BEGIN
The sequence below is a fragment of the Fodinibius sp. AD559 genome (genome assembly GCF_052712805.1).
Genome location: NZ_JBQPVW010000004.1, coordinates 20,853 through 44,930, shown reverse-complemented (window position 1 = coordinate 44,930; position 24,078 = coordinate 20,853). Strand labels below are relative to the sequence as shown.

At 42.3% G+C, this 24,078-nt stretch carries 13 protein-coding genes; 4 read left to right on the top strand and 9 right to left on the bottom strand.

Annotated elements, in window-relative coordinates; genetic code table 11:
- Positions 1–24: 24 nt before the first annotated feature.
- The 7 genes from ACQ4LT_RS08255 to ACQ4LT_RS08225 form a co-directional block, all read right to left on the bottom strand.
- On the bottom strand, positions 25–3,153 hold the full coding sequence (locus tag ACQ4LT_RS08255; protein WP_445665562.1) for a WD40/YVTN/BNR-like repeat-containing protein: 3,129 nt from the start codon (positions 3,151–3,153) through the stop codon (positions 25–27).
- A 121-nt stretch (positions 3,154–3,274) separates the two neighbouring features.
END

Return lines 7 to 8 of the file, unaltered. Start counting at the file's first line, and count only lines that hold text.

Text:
- On the bottom strand, positions 25–3,153 hold the full coding sequence (locus tag ACQ4LT_RS08255; protein WP_445665562.1) for a WD40/YVTN/BNR-like repeat-containing protein: 3,129 nt from the start codon (positions 3,151–3,153) through the stop codon (positions 25–27).
- A 121-nt stretch (positions 3,154–3,274) separates the two neighbouring features.